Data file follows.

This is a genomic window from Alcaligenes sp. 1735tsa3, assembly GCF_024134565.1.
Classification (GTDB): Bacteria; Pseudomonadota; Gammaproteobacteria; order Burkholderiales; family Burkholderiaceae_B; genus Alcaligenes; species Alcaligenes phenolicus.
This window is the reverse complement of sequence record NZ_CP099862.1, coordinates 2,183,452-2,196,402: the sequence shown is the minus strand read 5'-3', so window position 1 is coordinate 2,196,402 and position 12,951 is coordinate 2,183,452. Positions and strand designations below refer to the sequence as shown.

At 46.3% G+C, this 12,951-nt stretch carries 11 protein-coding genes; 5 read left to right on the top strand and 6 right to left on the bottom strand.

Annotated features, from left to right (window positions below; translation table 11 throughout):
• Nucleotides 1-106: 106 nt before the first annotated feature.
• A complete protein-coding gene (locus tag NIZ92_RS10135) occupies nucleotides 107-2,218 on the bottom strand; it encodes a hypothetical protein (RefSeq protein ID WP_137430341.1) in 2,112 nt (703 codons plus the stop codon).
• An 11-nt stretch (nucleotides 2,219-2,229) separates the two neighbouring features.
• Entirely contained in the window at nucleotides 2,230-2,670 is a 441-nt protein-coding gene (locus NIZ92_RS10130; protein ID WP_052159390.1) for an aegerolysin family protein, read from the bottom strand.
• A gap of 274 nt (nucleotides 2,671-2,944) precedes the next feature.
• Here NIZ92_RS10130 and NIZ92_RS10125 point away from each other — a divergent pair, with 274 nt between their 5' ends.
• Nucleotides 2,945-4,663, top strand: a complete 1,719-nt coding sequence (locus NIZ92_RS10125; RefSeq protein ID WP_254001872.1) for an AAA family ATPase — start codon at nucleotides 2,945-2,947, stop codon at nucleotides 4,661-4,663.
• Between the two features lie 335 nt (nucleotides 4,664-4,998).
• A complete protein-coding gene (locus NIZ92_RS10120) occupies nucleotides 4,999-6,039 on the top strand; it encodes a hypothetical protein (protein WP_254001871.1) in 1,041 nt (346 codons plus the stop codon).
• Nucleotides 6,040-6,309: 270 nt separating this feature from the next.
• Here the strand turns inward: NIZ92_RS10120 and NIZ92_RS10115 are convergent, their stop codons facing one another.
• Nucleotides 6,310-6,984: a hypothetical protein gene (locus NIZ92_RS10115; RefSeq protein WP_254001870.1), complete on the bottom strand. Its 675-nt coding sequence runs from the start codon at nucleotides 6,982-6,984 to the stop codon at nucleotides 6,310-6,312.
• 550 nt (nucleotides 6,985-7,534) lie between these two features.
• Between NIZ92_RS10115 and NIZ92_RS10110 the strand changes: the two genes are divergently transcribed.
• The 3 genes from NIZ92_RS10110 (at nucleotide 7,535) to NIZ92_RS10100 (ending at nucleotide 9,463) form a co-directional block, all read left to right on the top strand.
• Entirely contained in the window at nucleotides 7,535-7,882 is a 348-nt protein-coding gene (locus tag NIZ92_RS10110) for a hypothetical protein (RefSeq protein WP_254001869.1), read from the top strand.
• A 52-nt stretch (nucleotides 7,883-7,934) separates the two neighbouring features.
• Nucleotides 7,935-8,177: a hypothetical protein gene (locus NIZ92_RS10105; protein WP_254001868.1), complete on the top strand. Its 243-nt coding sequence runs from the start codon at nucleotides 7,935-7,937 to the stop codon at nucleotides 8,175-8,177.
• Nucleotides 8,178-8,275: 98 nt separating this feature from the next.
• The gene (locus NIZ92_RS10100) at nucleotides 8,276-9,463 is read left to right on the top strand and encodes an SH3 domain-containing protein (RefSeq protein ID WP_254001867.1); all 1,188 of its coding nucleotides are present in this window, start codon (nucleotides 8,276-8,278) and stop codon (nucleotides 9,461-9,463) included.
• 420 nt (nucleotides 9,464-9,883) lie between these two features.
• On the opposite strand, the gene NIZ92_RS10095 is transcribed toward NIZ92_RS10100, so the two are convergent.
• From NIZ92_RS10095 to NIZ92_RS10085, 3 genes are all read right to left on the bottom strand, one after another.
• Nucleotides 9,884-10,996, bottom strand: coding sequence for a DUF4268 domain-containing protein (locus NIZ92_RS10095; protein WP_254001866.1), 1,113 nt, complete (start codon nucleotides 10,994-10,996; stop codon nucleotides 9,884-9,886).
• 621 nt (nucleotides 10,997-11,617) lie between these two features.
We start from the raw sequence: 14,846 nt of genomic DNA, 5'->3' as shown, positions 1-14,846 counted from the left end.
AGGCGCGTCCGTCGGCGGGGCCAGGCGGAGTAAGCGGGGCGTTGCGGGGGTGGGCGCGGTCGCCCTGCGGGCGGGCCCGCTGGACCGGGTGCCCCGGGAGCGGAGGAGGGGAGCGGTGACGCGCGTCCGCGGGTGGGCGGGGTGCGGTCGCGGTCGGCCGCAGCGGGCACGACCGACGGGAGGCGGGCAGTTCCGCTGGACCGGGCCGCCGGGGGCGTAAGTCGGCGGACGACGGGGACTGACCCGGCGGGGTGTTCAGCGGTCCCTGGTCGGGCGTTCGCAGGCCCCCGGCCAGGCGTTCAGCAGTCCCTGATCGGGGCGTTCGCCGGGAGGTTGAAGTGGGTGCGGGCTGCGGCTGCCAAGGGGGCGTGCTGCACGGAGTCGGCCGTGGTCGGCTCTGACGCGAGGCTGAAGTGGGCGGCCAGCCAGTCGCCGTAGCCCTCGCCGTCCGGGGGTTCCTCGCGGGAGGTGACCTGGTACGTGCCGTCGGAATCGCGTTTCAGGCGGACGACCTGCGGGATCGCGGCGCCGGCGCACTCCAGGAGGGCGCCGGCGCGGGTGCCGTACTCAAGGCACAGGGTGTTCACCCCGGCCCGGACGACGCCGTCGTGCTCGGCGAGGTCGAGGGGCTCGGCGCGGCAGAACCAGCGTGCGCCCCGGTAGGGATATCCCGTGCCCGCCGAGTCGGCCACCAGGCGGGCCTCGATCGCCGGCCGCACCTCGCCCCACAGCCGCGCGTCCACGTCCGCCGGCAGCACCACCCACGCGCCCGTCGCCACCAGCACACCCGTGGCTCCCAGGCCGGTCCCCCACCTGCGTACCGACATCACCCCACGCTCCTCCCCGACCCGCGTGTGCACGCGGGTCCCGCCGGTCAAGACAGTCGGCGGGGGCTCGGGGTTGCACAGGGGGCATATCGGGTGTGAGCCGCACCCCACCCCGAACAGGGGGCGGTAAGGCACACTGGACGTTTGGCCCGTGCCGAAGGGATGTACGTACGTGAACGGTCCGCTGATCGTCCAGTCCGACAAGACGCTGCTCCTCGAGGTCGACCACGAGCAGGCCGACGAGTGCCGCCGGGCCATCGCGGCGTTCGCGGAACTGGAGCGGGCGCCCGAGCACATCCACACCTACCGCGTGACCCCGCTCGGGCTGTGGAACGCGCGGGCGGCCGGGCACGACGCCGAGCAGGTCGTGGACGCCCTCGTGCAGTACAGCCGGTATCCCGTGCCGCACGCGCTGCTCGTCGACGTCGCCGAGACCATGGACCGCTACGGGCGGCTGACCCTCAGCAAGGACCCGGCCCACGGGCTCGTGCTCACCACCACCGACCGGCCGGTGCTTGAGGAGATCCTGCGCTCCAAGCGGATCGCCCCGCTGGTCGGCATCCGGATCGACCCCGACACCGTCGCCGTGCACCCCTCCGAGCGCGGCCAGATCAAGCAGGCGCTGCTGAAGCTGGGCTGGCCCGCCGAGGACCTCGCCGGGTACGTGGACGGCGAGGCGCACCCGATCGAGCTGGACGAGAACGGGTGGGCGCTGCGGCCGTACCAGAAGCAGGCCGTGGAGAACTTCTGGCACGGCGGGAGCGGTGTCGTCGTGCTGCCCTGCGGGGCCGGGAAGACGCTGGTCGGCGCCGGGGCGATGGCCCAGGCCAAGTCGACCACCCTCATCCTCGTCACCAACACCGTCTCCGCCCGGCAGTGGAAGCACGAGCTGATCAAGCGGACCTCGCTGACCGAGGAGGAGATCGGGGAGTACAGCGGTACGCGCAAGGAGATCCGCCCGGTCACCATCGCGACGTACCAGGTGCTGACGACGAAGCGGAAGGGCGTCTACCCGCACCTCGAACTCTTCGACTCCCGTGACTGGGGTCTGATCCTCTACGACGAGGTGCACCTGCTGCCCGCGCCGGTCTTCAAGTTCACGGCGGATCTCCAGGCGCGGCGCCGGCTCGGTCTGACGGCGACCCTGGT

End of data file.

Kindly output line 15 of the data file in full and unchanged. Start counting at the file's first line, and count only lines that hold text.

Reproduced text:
• Nucleotides 6,040-6,309: 270 nt separating this feature from the next.